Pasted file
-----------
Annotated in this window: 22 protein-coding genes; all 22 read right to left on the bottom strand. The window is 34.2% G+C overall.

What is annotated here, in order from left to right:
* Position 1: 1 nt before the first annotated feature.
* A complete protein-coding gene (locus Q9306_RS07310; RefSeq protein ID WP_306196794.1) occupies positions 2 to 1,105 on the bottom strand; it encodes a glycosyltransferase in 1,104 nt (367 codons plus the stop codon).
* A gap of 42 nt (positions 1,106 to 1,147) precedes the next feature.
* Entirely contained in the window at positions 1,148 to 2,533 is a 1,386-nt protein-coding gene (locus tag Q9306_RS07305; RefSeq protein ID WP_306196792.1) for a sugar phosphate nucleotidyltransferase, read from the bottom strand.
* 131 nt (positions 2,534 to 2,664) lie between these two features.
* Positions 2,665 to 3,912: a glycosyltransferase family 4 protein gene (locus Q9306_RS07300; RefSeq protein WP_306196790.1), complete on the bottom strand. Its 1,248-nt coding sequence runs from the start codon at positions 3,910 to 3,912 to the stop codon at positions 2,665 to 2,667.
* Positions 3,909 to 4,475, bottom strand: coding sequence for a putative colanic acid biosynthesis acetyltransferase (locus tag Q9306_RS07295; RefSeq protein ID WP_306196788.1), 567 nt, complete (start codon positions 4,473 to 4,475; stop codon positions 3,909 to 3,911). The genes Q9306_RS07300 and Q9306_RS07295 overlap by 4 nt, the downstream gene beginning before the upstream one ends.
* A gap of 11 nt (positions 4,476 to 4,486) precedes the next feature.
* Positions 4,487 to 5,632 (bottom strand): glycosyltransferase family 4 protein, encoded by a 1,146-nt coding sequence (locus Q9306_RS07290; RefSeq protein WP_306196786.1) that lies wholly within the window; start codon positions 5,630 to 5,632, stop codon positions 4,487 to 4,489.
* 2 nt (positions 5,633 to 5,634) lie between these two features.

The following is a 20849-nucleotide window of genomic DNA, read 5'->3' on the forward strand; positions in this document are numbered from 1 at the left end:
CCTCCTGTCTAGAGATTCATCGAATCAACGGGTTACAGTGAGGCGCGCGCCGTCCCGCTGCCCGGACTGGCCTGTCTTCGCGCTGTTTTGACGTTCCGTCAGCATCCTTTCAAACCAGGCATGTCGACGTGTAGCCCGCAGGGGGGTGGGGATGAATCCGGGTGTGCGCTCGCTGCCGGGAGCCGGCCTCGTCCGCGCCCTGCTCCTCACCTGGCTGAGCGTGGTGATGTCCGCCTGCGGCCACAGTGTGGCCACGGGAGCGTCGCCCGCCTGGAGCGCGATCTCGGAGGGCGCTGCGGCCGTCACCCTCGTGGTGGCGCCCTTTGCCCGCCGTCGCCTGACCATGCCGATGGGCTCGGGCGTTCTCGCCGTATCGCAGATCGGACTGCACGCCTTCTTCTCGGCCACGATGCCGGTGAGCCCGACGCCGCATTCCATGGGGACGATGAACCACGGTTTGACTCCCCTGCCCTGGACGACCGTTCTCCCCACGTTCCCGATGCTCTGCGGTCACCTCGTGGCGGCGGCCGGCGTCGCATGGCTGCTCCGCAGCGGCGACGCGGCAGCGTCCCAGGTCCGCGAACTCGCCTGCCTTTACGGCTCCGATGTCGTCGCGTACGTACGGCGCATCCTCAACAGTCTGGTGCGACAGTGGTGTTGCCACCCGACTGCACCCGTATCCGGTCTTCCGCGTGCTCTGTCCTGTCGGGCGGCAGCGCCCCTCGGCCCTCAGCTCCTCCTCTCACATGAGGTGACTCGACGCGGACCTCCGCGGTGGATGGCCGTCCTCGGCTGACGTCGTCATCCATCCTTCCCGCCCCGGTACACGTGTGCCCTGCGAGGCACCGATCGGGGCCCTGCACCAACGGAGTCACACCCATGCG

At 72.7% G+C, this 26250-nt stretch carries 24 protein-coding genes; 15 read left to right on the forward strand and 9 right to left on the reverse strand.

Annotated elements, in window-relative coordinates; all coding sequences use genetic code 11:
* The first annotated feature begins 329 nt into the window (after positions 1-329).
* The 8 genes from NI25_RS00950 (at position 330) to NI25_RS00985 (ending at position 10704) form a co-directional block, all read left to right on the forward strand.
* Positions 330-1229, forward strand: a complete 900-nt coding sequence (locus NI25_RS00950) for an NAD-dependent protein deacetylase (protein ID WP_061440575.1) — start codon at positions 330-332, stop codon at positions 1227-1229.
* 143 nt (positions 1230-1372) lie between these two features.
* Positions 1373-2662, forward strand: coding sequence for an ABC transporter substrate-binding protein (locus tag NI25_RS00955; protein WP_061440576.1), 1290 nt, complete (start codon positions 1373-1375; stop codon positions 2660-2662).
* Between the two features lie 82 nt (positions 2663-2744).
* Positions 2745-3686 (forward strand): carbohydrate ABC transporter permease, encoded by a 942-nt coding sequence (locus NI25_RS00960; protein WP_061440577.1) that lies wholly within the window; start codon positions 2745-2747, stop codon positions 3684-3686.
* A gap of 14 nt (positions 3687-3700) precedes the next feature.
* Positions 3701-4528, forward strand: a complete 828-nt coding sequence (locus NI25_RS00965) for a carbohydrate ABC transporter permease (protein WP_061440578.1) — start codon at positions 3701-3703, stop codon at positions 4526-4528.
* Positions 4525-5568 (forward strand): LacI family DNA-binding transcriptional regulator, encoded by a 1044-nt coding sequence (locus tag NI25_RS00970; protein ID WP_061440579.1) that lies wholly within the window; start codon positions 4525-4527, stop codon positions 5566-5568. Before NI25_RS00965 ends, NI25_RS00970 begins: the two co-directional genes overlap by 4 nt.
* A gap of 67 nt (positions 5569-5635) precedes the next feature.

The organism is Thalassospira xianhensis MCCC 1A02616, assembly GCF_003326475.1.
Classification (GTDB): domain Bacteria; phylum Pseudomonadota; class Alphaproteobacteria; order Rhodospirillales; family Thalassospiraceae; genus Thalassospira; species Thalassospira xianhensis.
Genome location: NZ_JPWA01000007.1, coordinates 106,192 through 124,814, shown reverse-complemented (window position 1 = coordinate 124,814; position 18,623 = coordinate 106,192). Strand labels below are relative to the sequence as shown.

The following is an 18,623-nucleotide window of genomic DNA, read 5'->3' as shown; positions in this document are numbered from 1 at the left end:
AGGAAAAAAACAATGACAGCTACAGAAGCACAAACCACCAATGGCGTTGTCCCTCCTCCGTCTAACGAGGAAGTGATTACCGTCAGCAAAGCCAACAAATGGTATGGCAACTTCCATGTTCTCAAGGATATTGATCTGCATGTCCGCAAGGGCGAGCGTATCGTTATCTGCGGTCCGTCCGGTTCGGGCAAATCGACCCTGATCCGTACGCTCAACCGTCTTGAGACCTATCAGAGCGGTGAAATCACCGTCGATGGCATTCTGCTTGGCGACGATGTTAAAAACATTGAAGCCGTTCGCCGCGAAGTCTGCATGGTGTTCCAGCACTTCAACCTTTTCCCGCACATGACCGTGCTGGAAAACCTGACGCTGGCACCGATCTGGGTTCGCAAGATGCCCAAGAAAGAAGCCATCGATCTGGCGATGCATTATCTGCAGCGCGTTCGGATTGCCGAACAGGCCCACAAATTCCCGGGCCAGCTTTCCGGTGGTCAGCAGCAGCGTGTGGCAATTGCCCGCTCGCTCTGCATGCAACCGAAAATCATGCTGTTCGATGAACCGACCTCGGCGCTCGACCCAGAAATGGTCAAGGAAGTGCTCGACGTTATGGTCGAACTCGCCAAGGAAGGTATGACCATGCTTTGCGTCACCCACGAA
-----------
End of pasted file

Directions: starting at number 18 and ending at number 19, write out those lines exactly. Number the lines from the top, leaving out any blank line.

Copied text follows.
* The 8 genes from NI25_RS00950 (at position 330) to NI25_RS00985 (ending at position 10704) form a co-directional block, all read left to right on the forward strand.
* Positions 330-1229, forward strand: a complete 900-nt coding sequence (locus NI25_RS00950) for an NAD-dependent protein deacetylase (protein ID WP_061440575.1) — start codon at positions 330-332, stop codon at positions 1227-1229.